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That depends. Venice's historic center is compact, and you can walk most places unless you're staying in Mestre (on the mainland), on the Lido (Venice's beach resort), or on the island of La Giudecca.
This means you can book a hotel almost anywhere in central Venice without being isolated from the sights.
Still, a few guidelines may be helpful:
Are you in town for only a day or two? You'll save time, hassle, and vaporetto fares by staying near a major transportation point. See hotels near airport buses and taxis, hotels near the train station, and hotels near Alilaguna airport-boat stops.
Are you disabled? Most hotels in Venice aren't wheelchair-friendly, but some are. (See our listings of accessible venice hotels.)
Do you have bad knees, or are you traveling with heavy luggage? If so, our "How Many Bridges to Cross?" hotel listings may help you avoid pain or annoyance.
Are you arriving or departing on a cruise? Pick a cruise hotel that has good access or transportation to your ship's assigned pier.
For more detailed advice and recommendations, see: Venice Hotel Guide
That's up to you. Comparison shopping never hurts, but if you're in a hurry, you should know that our hotel partner--Booking.com--offers "guaranteed lowest available rates" and has more clout with local hoteliers than you do.
(Booking.com even has an office in Venice to work with local hoteliers.)
Food for thought:
Some people think they'll be treated better if they book directly with the hotel.
Others are convinced that they're more likely to get a room upgrade or other special treatment if they use a booking service, because hoteliers know that hotel sites like Booking.com publish guest ratings and reviews.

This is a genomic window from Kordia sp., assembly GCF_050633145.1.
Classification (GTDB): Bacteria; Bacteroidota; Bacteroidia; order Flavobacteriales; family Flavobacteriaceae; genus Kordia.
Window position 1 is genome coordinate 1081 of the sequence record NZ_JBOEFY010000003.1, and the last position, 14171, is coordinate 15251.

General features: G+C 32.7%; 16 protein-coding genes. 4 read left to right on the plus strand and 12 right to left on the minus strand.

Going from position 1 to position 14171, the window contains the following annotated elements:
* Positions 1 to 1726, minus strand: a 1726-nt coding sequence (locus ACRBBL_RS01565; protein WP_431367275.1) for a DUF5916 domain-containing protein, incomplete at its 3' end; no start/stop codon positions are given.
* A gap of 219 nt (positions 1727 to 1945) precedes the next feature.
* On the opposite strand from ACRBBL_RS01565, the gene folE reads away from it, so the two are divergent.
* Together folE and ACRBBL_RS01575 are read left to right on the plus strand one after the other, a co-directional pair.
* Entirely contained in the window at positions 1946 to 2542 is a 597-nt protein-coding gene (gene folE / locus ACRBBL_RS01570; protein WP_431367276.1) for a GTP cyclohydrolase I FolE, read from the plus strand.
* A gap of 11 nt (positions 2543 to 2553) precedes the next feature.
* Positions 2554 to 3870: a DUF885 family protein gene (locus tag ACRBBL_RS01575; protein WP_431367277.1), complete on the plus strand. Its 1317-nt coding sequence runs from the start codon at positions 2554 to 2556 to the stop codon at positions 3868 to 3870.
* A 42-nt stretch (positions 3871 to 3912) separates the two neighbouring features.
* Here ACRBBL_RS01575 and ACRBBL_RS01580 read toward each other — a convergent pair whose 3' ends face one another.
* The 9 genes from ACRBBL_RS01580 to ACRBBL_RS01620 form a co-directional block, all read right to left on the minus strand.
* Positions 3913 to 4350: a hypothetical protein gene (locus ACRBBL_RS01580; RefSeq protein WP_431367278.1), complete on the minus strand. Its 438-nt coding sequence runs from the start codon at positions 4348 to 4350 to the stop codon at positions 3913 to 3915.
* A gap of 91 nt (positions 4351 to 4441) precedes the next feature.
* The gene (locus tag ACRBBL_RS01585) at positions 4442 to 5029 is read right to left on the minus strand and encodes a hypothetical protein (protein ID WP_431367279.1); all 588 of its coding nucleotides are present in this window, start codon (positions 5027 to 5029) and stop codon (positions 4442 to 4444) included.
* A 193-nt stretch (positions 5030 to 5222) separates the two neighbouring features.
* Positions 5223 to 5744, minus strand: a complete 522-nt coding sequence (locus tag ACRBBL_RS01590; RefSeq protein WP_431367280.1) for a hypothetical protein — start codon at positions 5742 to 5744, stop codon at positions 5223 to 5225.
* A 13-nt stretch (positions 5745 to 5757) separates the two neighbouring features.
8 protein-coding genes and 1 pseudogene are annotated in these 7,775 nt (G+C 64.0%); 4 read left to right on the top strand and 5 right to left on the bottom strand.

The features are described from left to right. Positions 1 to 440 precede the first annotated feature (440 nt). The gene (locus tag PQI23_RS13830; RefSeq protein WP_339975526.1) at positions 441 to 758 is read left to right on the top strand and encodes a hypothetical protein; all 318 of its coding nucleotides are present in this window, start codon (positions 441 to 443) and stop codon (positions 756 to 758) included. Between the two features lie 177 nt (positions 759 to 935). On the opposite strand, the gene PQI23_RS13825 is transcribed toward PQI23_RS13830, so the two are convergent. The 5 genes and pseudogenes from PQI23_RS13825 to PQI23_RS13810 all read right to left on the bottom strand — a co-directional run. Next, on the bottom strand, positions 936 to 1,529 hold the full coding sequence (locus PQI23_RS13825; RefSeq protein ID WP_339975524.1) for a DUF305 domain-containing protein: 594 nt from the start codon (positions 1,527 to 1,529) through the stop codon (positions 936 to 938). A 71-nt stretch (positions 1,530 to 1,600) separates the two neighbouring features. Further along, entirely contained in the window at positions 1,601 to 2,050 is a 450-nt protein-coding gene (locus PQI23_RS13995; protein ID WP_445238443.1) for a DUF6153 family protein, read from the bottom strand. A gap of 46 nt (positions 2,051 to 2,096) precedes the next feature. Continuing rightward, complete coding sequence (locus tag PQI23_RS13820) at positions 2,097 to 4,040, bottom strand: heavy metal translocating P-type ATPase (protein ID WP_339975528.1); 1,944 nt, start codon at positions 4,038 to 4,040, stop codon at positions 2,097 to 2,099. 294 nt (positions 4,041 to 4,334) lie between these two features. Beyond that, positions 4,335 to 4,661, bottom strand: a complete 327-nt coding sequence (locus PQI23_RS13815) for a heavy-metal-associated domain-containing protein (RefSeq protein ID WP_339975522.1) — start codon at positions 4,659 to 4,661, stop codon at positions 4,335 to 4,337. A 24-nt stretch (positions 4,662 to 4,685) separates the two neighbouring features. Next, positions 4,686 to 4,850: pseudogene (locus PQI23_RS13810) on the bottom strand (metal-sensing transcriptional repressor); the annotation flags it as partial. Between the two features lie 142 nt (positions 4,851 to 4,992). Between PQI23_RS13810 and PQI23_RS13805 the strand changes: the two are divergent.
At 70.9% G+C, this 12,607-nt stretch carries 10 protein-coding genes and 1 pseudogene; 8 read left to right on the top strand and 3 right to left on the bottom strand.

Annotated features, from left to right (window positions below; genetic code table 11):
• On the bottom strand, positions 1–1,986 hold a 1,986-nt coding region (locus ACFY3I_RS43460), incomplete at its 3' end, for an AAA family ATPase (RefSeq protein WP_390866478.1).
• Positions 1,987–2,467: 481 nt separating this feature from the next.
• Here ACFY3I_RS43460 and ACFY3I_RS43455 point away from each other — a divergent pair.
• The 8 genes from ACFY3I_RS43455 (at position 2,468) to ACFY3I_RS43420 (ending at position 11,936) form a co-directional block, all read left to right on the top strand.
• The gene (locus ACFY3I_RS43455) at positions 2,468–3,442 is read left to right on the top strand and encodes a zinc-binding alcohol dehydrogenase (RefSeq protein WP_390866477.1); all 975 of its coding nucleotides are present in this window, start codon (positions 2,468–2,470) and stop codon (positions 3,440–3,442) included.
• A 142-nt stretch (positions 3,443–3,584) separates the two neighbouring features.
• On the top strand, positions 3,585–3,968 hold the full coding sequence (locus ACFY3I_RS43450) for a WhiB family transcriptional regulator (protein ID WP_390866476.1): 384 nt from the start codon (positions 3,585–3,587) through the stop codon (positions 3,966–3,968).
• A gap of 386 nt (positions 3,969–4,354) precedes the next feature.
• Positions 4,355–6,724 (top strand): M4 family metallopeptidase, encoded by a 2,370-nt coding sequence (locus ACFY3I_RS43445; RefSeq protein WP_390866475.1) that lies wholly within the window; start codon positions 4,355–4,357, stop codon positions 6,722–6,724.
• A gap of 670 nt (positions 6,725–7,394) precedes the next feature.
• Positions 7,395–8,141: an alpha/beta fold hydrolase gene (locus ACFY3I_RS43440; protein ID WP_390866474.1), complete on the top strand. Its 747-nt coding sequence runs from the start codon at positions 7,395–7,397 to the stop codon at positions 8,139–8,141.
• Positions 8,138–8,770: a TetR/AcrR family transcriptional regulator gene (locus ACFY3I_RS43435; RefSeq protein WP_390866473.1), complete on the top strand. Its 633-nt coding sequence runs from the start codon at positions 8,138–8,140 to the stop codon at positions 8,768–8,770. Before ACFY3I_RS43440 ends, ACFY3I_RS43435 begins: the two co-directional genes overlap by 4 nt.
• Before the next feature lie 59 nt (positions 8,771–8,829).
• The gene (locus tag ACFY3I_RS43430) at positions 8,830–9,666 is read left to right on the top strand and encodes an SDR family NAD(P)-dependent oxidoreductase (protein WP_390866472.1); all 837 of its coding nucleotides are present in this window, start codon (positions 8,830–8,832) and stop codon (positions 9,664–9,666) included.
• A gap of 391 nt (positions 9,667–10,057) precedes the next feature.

As for us, we've been treated well by hotels that we've booked through Booking.com, and we like the peace of mind that comes with using a secure reservations network.
Normally, rates on Booking.com include breakfast. Any exceptions are spelled out clearly.
VAT is also included, and there's no extra charge for service (although you're welcome to tip the maid and porter).
The city of Venice now charges a tourist tax that varies according to the type and category of accommodation. The tax is modest, and your hotel may ask you to pay it in cash when you register.
The earlier, the better. Many Venice hotels are small (fewer than two dozen rooms), so your choices may be limited if you wait until the last minute--especially from April through October, during Carnival, or on holiday weekends.
Unless you've booked a room at a special non-refundable rate, you can always cancel your reservations if your plans change.
Yes, if you'll be in Venice for several days to a week or longer. With a furnished vacation apartment, you won't have to dine out at every meal, and you'll enjoy the fantasy of living like a Venetian.
On the downside: You won't have a reception desk at your beck and call, you'll need to make or buy breakfast, the most desirable apartments are often booked months in advance, and payment can be a nuisance.
(Landlords often require non-refundable deposits by wire transfer, and you'll typically need to pay the balance of the rent in cash when you arrive.)
Next page: Arriving and getting around
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